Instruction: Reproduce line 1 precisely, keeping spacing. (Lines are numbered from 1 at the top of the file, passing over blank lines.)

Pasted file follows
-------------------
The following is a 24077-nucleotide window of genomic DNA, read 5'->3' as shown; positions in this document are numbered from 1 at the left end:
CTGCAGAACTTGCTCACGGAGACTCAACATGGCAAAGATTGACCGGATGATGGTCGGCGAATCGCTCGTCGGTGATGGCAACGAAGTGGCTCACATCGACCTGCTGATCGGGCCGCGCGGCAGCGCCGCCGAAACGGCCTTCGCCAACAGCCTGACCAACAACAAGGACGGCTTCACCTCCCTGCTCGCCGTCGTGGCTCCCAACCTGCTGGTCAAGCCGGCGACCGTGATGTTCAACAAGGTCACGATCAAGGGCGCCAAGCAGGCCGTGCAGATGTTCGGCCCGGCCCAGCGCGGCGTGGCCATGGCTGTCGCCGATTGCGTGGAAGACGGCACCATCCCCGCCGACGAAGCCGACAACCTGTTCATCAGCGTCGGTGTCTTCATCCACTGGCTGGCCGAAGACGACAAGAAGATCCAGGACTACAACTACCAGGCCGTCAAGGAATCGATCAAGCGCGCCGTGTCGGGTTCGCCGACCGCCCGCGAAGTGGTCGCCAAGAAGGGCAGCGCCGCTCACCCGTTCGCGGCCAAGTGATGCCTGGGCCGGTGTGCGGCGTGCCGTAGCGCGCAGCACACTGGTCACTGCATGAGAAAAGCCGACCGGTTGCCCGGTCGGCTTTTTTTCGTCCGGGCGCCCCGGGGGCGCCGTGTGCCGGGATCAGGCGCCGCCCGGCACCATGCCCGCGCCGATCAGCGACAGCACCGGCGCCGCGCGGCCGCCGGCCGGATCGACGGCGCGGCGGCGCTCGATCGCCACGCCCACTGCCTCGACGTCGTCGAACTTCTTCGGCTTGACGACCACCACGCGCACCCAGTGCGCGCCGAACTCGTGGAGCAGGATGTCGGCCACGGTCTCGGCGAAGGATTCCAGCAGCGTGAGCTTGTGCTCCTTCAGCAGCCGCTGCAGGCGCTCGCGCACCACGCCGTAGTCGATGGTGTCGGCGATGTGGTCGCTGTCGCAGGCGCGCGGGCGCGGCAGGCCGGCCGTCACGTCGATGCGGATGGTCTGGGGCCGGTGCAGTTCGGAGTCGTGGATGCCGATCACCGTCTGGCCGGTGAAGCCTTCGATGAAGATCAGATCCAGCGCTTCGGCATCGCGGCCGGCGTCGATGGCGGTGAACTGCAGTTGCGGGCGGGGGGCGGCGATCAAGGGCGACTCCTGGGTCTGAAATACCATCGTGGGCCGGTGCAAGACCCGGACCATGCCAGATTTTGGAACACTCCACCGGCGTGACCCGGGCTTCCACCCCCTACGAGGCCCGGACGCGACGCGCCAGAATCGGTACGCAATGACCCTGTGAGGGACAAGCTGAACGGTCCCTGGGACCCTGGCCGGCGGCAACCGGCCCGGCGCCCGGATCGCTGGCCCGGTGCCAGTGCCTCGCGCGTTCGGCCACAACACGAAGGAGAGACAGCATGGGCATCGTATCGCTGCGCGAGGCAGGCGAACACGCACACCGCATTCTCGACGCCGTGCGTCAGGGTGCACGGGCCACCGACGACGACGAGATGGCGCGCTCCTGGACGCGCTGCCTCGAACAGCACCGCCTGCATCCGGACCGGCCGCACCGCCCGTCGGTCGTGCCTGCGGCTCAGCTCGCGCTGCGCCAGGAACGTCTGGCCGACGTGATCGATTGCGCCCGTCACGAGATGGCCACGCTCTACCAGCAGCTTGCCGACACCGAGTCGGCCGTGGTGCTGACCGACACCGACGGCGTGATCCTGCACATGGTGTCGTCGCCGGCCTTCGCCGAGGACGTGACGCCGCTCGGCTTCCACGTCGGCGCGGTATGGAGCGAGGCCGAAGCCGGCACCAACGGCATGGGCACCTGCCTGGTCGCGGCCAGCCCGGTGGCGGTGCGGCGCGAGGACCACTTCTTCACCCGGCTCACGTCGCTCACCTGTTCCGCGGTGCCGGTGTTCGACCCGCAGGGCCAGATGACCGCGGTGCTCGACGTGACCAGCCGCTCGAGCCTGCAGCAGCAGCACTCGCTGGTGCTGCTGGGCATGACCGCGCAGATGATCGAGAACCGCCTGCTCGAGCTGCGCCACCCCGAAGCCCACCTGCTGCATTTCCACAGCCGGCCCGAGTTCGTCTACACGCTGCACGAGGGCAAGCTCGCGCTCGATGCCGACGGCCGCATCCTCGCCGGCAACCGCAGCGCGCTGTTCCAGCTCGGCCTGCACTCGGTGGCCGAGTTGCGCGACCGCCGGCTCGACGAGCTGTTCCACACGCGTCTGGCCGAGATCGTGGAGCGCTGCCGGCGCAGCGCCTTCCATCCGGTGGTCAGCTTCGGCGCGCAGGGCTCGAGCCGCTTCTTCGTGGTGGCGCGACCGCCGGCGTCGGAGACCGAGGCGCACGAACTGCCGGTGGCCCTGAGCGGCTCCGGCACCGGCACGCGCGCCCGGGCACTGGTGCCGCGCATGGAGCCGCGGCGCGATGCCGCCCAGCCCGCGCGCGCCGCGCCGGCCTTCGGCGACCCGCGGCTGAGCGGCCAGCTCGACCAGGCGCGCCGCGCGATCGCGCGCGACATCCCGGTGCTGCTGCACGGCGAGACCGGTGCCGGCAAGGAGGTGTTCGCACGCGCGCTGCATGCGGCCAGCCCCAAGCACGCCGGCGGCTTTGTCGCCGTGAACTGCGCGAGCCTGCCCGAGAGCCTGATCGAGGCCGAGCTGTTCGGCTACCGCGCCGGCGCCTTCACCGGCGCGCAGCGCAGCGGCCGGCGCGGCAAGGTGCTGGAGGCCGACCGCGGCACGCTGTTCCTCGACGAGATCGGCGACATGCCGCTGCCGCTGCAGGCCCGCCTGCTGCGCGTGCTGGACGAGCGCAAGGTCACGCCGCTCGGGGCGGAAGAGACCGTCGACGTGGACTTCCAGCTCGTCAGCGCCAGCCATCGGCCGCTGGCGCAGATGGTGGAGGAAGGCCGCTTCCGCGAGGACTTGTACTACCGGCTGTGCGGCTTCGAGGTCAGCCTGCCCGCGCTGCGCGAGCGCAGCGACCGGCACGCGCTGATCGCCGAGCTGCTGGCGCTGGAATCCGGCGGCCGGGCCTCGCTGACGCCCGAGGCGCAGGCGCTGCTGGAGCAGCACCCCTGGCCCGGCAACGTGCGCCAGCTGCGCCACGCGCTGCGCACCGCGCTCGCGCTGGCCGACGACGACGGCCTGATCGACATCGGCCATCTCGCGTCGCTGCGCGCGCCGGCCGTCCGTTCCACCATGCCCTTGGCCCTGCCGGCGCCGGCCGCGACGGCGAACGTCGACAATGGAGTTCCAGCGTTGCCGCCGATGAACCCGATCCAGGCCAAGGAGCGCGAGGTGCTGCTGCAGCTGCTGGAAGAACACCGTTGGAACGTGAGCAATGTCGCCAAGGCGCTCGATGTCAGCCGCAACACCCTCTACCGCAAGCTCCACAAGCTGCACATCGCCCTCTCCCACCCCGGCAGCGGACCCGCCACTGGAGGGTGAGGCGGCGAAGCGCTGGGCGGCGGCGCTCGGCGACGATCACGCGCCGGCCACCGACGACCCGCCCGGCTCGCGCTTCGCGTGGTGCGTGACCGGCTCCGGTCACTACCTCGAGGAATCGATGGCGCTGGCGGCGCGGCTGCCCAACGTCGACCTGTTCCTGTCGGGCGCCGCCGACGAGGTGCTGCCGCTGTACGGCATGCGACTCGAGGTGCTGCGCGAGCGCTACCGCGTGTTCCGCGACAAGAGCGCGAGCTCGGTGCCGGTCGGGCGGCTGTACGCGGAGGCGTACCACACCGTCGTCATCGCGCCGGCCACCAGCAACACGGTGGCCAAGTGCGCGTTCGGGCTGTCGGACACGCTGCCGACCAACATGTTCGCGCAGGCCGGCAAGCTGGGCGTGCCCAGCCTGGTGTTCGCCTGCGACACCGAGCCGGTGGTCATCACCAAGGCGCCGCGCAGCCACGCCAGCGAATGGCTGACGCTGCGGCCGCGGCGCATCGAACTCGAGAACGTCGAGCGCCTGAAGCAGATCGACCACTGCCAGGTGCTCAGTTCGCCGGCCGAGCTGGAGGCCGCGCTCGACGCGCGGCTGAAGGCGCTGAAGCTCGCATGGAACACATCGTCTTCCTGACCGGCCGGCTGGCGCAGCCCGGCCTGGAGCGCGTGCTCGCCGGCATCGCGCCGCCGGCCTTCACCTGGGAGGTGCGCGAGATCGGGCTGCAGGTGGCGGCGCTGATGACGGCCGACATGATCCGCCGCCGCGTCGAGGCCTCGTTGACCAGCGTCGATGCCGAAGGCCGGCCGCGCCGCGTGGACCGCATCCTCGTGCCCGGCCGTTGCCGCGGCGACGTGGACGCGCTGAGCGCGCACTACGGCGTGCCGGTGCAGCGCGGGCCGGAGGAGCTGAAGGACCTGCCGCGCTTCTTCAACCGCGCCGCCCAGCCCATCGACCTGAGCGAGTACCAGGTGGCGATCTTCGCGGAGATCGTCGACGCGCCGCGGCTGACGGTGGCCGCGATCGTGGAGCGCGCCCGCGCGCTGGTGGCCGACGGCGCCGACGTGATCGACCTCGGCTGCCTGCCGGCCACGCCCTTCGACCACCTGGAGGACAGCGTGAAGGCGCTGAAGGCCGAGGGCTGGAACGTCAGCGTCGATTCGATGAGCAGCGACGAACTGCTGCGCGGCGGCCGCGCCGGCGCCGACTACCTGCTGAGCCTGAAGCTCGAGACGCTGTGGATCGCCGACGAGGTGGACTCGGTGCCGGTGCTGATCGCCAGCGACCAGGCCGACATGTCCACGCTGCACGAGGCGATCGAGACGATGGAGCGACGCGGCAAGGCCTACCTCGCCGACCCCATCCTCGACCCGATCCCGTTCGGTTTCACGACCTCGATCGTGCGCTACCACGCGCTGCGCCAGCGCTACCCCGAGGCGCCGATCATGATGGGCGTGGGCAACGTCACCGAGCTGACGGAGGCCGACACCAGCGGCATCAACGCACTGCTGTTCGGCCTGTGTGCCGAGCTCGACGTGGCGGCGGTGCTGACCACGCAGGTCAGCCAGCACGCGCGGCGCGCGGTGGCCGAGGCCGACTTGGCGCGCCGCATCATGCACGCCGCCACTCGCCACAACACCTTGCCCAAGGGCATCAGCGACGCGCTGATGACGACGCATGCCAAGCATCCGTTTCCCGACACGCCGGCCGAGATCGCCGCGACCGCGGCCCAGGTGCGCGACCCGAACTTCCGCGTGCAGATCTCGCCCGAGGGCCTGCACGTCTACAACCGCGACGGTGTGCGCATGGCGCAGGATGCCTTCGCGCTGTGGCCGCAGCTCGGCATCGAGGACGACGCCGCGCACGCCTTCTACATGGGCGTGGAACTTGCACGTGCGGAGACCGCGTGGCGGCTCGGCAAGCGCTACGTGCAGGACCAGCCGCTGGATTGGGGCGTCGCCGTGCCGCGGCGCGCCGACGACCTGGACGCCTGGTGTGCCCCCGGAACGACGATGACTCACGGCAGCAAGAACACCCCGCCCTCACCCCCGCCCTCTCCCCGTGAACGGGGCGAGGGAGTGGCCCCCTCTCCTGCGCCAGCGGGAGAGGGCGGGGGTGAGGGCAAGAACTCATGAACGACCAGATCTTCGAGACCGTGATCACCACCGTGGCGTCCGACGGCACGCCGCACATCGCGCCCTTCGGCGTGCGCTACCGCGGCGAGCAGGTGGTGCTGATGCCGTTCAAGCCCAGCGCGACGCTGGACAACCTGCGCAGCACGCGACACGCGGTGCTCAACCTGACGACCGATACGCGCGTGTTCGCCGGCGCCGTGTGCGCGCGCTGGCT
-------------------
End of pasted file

The following is a 24077-nucleotide window of genomic DNA, read 5'->3' as shown; positions in this document are numbered from 1 at the left end: